New dietary guidelines fail to recommend further reducing sugar and alcohol intake

The federal government released its new dietary guidelines this week with the slogan “make every bite count” — but some experts have expressed concern that the new recommendations fail to address Americans’ growing sugar and alcohol intake.

The guidelines disregarded advice from the Nutrition Coalition (TNC) — a group of experts appointed by the U.S. Department of Agriculture and the Department of Health and Human Services. This summer, TNC suggested that Americans’ daily added sugar intake be lowered from 10 percent of daily calories to 6 percent and that daily alcohol intake be reduced to one drink a day for men (the existing recommendation for women). “Less than 6 percent of energy from added sugars is more consistent with a dietary pattern that is nutritionally adequate while avoiding excess energy intake,” the committee wrote.

Should Americans be reducing sugar and alcohol intake? The federal government's new dietary guidelines fail to recommend it. (Getty Images)
Should Americans be reducing sugar and alcohol intake? The federal government's new dietary guidelines fail to recommend it. (Getty Images)

The average American consumes 57 pounds of added sugar a year and 2.3 gallons of alcohol, both of which are believed to contribute to chronic diseases. To help unpack what the new recommendations may have missed, Yahoo Life spoke with New York City-based registered dietitian Natalie Rizzo.

Yahoo Life: What is the purpose of these guidelines, and how do they affect Americans?

Natalie Rizzo: The dietary guidelines uses current diet and health science to provide recommendations for choosing foods and beverages that make up a healthy eating pattern. In other words, it’s a guideline for what and how much to eat to achieve a healthy lifestyle and reduce the risk of developing chronic diseases. The dietary guidelines are updated every five years, and they serve as the basis for federal programs, like SNAP, the [National] School Lunch Program or MyPlate. It’s important to remember that these are “guidelines” for a healthy eating pattern, and they do not address treatments for individuals who have a chronic disease.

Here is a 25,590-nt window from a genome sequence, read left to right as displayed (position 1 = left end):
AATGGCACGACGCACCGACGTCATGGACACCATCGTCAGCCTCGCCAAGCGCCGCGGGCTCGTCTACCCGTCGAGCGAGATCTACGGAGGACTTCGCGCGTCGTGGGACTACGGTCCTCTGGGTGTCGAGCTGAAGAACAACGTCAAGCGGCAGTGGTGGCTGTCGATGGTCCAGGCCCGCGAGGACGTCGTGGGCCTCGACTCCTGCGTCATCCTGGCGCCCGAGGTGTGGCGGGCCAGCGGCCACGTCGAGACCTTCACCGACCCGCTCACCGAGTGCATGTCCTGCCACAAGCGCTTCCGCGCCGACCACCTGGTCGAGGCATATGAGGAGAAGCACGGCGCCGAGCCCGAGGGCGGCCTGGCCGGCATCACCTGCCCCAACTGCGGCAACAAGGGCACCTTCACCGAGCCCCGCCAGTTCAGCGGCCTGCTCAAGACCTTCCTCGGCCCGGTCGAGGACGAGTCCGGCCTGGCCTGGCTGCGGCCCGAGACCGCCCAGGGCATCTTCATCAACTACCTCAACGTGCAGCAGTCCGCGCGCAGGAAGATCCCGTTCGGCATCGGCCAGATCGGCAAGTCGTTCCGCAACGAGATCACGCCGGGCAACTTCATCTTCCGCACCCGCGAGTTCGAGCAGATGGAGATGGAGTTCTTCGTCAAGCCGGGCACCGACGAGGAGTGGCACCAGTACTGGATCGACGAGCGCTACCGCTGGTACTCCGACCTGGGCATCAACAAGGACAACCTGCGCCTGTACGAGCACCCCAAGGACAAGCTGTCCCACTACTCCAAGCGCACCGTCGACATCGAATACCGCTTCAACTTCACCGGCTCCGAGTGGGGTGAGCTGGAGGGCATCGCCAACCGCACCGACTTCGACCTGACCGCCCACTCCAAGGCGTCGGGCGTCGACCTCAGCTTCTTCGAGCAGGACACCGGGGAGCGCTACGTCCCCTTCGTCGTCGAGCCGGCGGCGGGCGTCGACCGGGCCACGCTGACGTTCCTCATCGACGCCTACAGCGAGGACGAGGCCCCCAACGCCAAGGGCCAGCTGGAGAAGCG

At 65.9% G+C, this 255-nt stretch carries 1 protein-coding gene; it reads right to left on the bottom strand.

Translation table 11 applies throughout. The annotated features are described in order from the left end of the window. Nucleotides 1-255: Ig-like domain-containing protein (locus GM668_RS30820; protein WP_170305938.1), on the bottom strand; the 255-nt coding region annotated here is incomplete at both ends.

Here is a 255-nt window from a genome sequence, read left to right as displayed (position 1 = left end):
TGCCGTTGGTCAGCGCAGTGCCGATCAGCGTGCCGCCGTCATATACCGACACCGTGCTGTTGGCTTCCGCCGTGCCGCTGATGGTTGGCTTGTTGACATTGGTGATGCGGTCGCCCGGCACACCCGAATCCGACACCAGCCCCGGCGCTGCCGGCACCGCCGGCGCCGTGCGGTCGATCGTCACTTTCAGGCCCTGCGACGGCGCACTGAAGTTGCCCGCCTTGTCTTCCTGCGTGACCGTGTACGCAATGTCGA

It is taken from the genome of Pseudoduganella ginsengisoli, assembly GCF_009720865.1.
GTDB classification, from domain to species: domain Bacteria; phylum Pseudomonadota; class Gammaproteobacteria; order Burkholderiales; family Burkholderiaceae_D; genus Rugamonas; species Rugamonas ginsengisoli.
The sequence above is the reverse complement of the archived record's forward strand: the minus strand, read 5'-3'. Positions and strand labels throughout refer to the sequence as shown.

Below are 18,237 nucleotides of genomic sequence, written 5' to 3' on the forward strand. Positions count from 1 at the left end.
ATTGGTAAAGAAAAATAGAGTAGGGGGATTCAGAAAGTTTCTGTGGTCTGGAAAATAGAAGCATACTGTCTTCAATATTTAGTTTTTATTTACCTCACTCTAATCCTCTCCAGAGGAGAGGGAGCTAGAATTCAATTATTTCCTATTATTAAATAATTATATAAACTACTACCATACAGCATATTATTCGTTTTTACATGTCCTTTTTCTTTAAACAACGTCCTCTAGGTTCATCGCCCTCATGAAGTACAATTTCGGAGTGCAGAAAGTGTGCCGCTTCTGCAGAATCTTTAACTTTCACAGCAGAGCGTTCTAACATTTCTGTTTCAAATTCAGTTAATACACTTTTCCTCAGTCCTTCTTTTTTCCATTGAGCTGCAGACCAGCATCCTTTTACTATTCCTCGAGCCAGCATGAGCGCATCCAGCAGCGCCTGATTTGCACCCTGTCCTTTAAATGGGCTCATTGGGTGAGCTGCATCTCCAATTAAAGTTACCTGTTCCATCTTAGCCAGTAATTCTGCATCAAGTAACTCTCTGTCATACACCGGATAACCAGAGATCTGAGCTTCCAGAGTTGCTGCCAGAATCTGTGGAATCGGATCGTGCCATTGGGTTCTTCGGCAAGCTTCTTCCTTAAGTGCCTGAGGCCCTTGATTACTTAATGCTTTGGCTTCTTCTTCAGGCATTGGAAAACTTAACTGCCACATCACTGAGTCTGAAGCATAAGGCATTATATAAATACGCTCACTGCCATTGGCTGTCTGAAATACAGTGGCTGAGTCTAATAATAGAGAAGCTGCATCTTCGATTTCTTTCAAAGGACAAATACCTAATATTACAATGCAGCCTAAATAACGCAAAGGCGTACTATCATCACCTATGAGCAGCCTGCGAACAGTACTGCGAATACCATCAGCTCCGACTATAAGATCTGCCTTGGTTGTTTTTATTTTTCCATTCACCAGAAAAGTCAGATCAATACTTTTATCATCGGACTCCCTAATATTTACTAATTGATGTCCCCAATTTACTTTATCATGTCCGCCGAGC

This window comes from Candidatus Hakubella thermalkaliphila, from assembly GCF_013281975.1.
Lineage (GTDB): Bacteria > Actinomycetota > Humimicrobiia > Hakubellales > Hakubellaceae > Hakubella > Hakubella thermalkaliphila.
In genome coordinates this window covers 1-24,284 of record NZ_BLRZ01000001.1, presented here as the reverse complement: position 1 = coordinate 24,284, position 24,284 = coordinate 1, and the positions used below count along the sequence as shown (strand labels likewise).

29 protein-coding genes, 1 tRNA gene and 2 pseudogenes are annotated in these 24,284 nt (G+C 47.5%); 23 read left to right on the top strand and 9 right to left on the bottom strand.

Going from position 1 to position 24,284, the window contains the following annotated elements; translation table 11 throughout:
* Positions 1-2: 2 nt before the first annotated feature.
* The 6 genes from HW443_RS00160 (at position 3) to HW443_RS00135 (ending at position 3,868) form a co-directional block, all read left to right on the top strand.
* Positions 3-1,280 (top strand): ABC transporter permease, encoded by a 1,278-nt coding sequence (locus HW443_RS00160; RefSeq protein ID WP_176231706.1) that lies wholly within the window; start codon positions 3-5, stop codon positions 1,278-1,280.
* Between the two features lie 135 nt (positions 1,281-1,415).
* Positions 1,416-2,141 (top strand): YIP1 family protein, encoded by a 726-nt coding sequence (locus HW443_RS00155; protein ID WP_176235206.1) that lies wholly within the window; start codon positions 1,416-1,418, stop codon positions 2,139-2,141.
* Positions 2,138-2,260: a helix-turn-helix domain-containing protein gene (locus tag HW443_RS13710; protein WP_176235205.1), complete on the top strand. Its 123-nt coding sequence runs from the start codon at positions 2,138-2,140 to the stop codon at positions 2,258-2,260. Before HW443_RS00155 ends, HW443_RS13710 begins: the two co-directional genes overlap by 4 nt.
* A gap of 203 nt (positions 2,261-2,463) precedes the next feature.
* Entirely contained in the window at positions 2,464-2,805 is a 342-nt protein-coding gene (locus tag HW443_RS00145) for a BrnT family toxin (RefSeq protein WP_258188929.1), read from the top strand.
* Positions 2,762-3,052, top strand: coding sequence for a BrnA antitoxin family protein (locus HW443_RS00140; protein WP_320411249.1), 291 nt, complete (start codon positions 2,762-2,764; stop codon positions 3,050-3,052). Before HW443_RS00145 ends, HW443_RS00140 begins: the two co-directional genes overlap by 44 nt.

YL: Many have expressed disappointment that the federal government ignored TNC recommendations to lower the amount of sugar and alcohol recommended per day. Do you think it was a mistake not to follow the TNC recommendations?

NR: A scientific advisory board recommended reducing added sugars and alcohol for a reason. More than two-thirds of Americans are overweight or obese, which is associated with a higher risk of developing serious diseases, like COVID-19. Plus, the science is leaning toward the fact that drinking more alcohol may increase the risk of death. Taking both of these things into account, it’s understandable why the experts wanted to reduce the recommendations for added sugar and alcohol. I do think that Americans could benefit from reducing added sugar and alcohol, and it wouldn’t have hurt to make those recommendations.

YL: What are the benefits in lowering sugar and/or alcohol intake?

NR: Both added sugar and alcohol contribute excess calories to the diet and can increase the likelihood of being overweight or obese. I think Americans should limit their intake of both of these ... especially if they have a history of being overweight or obese or have chronic diseases.

YL: The guidelines have also been criticized for ignoring things like food insecurity and chronic diseases. Do you consider this an issue?

NR: Food insecurity is a growing trend in this country, especially during the COVID pandemic. I think it’s a misstep to not even touch upon this in the dietary guidelines. They cover important issues, like pregnant and lactating women, older adults, children and adolescents and adult nutrition. It would be worth adding a section about food insecurity. As far as chronic diseases, I think it’s very difficult to include every single chronic disease that Americans face, but it might be worth noting the primary ones, like heart disease, obesity and cancer. The nutrition recommendations for those with chronic diseases is more individualized, based on the person’s overall health and lifestyle. For this reason, I can see why they didn’t want to make general recommendations.

YL: What do you want Americans to know about food and health?

NR: I think the dietary guidelines are a useful tool for creating a well-balanced diet. That said, most Americans still do not follow the dietary guidelines. The average American diet scores a 59 out of 100 on the healthy eating index (HEI), which measures how closely a diet aligns with the dietary guidelines. Research shows that higher HEI scores can improve Americans’ health.

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